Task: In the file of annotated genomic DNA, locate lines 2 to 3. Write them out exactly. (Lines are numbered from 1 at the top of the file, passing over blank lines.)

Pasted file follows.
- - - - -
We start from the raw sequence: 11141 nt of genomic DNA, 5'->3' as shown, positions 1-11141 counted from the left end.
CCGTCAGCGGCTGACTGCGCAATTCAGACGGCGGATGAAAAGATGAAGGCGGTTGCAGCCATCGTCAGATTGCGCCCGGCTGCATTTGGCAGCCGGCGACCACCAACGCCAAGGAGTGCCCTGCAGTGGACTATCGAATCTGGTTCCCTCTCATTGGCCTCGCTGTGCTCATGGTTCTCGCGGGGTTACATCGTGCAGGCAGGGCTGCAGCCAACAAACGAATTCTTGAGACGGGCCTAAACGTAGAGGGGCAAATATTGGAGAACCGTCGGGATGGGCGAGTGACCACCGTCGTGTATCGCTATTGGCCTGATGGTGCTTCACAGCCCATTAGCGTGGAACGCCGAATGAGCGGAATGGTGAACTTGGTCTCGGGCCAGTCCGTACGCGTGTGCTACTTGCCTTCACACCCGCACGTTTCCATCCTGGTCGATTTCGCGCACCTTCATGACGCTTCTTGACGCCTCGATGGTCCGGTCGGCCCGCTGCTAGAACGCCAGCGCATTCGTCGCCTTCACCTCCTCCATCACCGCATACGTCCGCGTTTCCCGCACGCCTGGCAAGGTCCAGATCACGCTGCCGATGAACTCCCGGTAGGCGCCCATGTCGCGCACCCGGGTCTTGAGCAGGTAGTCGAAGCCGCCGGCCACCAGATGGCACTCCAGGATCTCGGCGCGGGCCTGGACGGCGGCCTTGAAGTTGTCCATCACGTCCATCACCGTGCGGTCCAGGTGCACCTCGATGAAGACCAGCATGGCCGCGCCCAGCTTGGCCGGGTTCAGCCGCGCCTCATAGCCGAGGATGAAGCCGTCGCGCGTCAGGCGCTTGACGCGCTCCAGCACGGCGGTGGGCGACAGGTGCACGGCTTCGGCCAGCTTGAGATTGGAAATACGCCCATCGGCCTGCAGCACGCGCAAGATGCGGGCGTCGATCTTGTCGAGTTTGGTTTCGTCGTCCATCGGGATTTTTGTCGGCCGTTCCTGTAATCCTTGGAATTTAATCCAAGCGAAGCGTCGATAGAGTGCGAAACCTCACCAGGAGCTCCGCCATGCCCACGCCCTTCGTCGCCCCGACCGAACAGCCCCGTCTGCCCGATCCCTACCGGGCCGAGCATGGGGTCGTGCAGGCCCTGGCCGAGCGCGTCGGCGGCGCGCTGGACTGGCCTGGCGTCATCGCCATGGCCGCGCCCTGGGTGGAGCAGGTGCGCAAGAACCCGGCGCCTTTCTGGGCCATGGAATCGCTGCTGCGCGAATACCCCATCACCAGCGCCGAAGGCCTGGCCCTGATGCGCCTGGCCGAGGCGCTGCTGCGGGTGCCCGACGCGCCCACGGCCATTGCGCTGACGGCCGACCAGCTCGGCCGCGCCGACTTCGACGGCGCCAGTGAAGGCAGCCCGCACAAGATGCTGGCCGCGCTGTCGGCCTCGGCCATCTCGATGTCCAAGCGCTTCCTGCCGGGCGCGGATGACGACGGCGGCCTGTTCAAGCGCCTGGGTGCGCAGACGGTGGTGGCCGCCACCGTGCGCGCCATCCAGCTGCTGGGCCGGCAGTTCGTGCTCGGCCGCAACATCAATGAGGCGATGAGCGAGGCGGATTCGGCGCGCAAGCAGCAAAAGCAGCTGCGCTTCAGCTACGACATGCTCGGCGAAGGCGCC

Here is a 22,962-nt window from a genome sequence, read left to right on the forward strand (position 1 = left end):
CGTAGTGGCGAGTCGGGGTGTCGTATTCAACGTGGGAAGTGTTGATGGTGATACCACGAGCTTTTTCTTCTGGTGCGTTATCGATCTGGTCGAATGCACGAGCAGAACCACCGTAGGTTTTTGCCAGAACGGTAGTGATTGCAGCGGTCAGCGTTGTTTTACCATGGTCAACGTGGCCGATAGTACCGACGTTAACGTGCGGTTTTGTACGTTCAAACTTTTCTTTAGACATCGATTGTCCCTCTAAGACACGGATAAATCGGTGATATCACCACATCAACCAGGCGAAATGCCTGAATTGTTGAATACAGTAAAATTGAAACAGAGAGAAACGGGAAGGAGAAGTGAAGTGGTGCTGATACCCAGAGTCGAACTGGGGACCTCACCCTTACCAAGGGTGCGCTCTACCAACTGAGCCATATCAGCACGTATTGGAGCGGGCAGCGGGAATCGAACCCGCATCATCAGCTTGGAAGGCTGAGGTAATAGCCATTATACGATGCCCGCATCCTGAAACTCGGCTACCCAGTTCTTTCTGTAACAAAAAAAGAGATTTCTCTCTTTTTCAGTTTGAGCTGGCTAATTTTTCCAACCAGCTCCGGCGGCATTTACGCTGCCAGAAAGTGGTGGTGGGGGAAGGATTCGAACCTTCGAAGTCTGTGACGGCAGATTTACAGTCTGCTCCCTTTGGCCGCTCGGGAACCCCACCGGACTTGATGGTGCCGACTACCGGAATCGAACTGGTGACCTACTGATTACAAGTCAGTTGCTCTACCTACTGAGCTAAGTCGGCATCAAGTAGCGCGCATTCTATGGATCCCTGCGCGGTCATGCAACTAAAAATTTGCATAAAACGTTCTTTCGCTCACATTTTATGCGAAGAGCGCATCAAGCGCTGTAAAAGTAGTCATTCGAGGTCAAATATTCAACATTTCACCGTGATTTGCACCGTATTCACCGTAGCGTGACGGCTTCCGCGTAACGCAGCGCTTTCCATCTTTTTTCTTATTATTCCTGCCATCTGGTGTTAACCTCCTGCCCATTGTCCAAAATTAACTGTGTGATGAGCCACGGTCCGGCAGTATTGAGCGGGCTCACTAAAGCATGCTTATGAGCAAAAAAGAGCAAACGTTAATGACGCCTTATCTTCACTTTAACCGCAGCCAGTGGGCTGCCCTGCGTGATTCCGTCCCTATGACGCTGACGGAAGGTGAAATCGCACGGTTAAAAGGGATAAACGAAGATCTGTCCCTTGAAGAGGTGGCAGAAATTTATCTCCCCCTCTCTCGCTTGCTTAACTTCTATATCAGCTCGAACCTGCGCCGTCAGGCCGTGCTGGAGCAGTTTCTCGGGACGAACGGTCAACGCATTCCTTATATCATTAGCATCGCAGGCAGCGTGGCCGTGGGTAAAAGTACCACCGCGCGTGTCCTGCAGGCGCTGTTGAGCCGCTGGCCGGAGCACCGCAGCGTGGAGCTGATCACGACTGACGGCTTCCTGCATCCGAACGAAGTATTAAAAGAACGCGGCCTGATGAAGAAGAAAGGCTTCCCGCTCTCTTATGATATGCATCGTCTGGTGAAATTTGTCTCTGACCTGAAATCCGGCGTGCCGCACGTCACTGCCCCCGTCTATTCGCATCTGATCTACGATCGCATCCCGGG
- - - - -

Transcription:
CCGTCAGCGGCTGACTGCGCAATTCAGACGGCGGATGAAAAGATGAAGGCGGTTGCAGCCATCGTCAGATTGCGCCCGGCTGCATTTGGCAGCCGGCGACCACCAACGCCAAGGAGTGCCCTGCAGTGGACTATCGAATCTGGTTCCCTCTCATTGGCCTCGCTGTGCTCATGGTTCTCGCGGGGTTACATCGTGCAGGCAGGGCTGCAGCCAACAAACGAATTCTTGAGACGGGCCTAAACGTAGAGGGGCAAATATTGGAGAACCGTCGGGATGGGCGAGTGACCACCGTCGTGTATCGCTATTGGCCTGATGGTGCTTCACAGCCCATTAGCGTGGAACGCCGAATGAGCGGAATGGTGAACTTGGTCTCGGGCCAGTCCGTACGCGTGTGCTACTTGCCTTCACACCCGCACGTTTCCATCCTGGTCGATTTCGCGCACCTTCATGACGCTTCTTGACGCCTCGATGGTCCGGTCGGCCCGCTGCTAGAACGCCAGCGCATTCGTCGCCTTCACCTCCTCCATCACCGCATACGTCCGCGTTTCCCGCACGCCTGGCAAGGTCCAGATCACGCTGCCGATGAACTCCCGGTAGGCGCCCATGTCGCGCACCCGGGTCTTGAGCAGGTAGTCGAAGCCGCCGGCCACCAGATGGCACTCCAGGATCTCGGCGCGGGCCTGGACGGCGGCCTTGAAGTTGTCCATCACGTCCATCACCGTGCGGTCCAGGTGCACCTCGATGAAGACCAGCATGGCCGCGCCCAGCTTGGCCGGGTTCAGCCGCGCCTCATAGCCGAGGATGAAGCCGTCGCGCGTCAGGCGCTTGACGCGCTCCAGCACGGCGGTGGGCGACAGGTGCACGGCTTCGGCCAGCTTGAGATTGGAAATACGCCCATCGGCCTGCAGCACGCGCAAGATGCGGGCGTCGATCTTGTCGAGTTTGGTTTCGTCGTCCATCGGGATTTTTGTCGGCCGTTCCTGTAATCCTTGGAATTTAATCCAAGCGAAGCGTCGATAGAGTGCGAAACCTCACCAGGAGCTCCGCCATGCCCACGCCCTTCGTCGCCCCGACCGAACAGCCCCGTCTGCCCGATCCCTACCGGGCCGAGCATGGGGTCGTGCAGGCCCTGGCCGAGCGCGTCGGCGGCGCGCTGGACTGGCCTGGCGTCATCGCCATGGCCGCGCCCTGGGTGGAGCAGGTGCGCAAGAACCCGGCGCCTTTCTGGGCCATGGAATCGCTGCTGCGCGAATACCCCATCACCAGCGCCGAAGGCCTGGCCCTGATGCGCCTGGCCGAGGCGCTGCTGCGGGTGCCCGACGCGCCCACGGCCATTGCGCTGACGGCCGACCAGCTCGGCCGCGCCGACTTCGACGGCGCCAGTGAAGGCAGCCCGCACAAGATGCTGGCCGCGCTGTCGGCCTCGGCCATCTCGATGTCCAAGCGCTTCCTGCCGGGCGCGGATGACGACGGCGGCCTGTTCAAGCGCCTGGGTGCGCAGACGGTGGTGGCCGCCACCGTGCGCGCCATCCAGCTGCTGGGCCGGCAGTTCGTGCTCGGCCGCAACATCAATGAGGCGATGAGCGAGGCGGATTCGGCGCGCAAGCAGCAAAAGCAGCTGCGCTTCAGCTACGACATGCTCGGCGAAGGCGCC

Here is a 22,962-nt window from a genome sequence, read left to right on the forward strand (position 1 = left end):